Dental implants are not only the best tooth replacement option, it’s the option most likely to preserve your other teeth. But even so, you might lose a tooth next to your dental implant. If that happens, there are some good restoration options that can give you an attractive and functional result.
How Dental Implants Protect Your Natural Teeth
Many tooth replacement options can be damaging to your natural teeth.
Partial dentures often have hooks and clasps that go around your natural teeth. These metal hooks can cause wear on your natural teeth. But even if they don’t have metal hooks, the parts that go around your natural teeth can be damaging. The denture can collect food and bacteria and encourage decay where they touch your teeth.
Dental bridges can also damage teeth. Enamel has to be removed from the supporting teeth to support the bridge. Properly done, dental implants are almost as good as dental implants, but any time we remove healthy tooth material it weakens the tooth.
And these tooth replacement options don’t support themselves. This means that your natural teeth have to support more weight, which can make your teeth vulnerable to chipping, cracking, and wear, especially right next to the gap. It’s better than not replacing the missing tooth, but not ideal.
But dental implants are ideal. They are just like natural teeth, so they don’t cause wear or damage to neighboring teeth. And because they’re anchored in the jawbone, they support themselves and save your natural teeth from excessive loading.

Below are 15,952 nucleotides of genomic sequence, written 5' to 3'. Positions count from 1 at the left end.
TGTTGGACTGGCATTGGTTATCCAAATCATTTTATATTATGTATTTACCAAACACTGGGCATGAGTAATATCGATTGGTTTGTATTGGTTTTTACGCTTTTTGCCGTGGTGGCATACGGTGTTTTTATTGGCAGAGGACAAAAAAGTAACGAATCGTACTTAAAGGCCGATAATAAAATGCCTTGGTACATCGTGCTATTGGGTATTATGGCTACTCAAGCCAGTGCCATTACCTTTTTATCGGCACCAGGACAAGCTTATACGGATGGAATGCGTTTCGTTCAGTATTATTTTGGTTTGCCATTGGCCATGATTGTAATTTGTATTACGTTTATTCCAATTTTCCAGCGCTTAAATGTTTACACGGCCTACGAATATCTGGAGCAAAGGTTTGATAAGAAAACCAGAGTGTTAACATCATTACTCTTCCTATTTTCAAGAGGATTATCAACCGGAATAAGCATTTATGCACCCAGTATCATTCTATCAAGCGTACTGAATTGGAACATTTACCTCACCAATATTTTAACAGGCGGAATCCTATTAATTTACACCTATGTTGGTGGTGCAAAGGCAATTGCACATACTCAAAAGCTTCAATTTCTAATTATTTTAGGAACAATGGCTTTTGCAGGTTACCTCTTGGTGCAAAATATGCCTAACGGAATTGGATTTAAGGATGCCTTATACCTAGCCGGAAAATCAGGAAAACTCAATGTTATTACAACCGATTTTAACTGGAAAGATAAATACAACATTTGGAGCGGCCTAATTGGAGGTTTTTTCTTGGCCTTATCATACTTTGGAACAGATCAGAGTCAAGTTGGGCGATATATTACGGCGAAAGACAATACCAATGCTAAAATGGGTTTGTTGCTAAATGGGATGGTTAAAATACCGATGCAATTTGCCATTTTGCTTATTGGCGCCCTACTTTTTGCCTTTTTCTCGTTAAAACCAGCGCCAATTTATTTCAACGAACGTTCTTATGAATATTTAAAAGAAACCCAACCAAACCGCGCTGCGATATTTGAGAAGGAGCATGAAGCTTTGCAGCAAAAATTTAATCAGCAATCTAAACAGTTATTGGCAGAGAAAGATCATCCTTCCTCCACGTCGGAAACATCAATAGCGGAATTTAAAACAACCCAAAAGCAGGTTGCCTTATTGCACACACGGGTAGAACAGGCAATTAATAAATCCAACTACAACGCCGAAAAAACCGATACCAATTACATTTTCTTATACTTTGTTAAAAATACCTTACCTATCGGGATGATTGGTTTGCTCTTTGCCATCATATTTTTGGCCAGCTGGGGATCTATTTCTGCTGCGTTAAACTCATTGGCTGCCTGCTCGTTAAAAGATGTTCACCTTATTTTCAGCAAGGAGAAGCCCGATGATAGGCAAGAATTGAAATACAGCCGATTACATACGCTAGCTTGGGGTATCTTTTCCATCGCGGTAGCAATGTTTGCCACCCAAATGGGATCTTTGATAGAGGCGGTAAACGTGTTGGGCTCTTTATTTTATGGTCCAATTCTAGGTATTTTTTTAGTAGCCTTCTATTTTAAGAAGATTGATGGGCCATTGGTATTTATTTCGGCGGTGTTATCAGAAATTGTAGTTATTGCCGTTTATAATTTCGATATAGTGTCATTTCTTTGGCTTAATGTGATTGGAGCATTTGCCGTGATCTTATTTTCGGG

Why You Might Lose a Tooth Next to a Dental Implant
Properly placed dental implants don’t cause any threat to your natural teeth, but there are some reasons why you might lose a tooth next to an implant.
Sometimes, the second tooth could be lost because of the gum disease that led to the loss of the first tooth. Receding gums and bone loss might have been controlled before the implant was placed, but can return. This can also put your implant at risk.
Gum disease could also have loosened the tooth, making it vulnerable to trauma.
Or perhaps the neighboring tooth was decayed and you hoped to save it with root canal therapy, which failed.
Treatment Options for the Lost Tooth
So how do we respond to the loss of a second tooth? First, we’ll look at the reasons why it was lost and recommend any changes that might be helpful in protecting the rest of your teeth. If you have TMJ or other bite problems, this may include adjusting your bite. Or perhaps we’ll recommend changes to your oral hygiene.
But once we’ve gotten a handle on tooth loss, we’ll decide how to restore the second tooth. These treatment options depend on your oral health and the condition of the area. We might put in a second dental implant. This is often the best option, but sometimes might not be good if there’s not enough room for the second implant.
We might also try making a cantilevered dental bridge supported only by the dental implant or by the natural neighboring tooth. This is not an ideal option, but it might be the best we have.
In some cases, we might even try supporting a bridge with a tooth on one side and the implant on the other. This isn’t ideal, either, because teeth and implants respond to bite forces differently and linking them together with a bridge can cause problems. In some cases, though, we may use a bridge with a breakaway section that can protect the implant if the force imbalance is too great.
Attractive, Long-Lasting Results
At Kuzma Advanced Dentistry, we are focused on achieving the best results for you. That means we work to create restorations that are long-lasting, beautiful, and functional. If you’ve lost one or more teeth, we can help.